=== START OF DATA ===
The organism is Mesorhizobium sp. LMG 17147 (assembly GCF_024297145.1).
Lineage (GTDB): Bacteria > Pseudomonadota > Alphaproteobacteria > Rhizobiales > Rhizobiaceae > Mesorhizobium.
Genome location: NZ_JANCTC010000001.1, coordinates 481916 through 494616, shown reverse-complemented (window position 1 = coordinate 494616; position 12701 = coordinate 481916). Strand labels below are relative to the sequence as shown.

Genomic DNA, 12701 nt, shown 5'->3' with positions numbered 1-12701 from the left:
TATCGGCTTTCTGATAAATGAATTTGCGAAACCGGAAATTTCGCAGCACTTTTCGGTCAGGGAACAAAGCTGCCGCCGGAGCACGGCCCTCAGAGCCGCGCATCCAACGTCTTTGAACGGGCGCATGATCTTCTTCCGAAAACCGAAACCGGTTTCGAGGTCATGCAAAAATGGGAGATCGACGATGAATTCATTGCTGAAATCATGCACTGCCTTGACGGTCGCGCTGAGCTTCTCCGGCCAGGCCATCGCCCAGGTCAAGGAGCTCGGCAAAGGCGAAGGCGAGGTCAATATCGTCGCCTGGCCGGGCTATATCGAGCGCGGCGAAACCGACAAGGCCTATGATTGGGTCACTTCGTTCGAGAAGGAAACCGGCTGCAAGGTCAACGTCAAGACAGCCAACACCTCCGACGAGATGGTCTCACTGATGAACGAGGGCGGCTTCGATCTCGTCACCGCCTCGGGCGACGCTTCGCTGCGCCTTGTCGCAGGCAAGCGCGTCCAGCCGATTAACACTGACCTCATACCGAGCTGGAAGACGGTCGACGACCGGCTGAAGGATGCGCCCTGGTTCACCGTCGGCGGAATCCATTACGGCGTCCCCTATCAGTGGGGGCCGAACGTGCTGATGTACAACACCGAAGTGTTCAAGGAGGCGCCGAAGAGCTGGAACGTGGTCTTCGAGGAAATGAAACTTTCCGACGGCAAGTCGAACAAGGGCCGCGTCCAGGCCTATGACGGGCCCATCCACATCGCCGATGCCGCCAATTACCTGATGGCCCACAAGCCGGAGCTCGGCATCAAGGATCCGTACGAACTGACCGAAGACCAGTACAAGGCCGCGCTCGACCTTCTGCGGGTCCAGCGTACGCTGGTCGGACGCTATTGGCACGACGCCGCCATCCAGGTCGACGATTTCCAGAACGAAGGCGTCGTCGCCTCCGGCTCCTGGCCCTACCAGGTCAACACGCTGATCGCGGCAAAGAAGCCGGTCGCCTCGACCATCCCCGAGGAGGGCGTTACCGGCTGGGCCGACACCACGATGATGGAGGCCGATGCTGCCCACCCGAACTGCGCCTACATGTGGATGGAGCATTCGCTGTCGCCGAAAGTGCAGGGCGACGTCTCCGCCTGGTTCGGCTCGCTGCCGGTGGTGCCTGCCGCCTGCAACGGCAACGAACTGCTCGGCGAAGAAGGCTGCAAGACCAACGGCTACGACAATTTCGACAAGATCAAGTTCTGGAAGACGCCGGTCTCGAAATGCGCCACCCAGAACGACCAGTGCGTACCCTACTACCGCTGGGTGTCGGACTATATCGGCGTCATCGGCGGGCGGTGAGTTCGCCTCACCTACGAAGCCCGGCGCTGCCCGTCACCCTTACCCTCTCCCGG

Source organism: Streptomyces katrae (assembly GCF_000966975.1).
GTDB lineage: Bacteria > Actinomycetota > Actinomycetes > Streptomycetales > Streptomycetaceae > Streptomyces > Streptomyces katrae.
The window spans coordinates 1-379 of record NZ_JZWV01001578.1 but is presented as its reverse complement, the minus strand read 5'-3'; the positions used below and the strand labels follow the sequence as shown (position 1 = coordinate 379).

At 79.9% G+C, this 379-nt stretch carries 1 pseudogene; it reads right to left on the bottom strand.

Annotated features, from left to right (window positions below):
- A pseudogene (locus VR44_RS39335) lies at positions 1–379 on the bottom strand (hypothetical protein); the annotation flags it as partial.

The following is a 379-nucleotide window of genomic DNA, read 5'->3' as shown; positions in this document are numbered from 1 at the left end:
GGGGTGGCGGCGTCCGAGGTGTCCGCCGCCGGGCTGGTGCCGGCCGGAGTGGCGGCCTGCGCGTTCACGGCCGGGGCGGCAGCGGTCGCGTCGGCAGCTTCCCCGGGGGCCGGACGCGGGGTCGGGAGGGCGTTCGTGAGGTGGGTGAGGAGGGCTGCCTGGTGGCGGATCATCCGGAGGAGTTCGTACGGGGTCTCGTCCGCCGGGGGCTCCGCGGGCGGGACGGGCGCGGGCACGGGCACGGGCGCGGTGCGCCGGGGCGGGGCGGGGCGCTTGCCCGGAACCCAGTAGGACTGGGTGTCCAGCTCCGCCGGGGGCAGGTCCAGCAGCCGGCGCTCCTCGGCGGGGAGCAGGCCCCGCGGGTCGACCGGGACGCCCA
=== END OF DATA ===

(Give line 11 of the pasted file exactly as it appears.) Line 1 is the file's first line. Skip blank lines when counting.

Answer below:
- A pseudogene (locus VR44_RS39335) lies at positions 1–379 on the bottom strand (hypothetical protein); the annotation flags it as partial.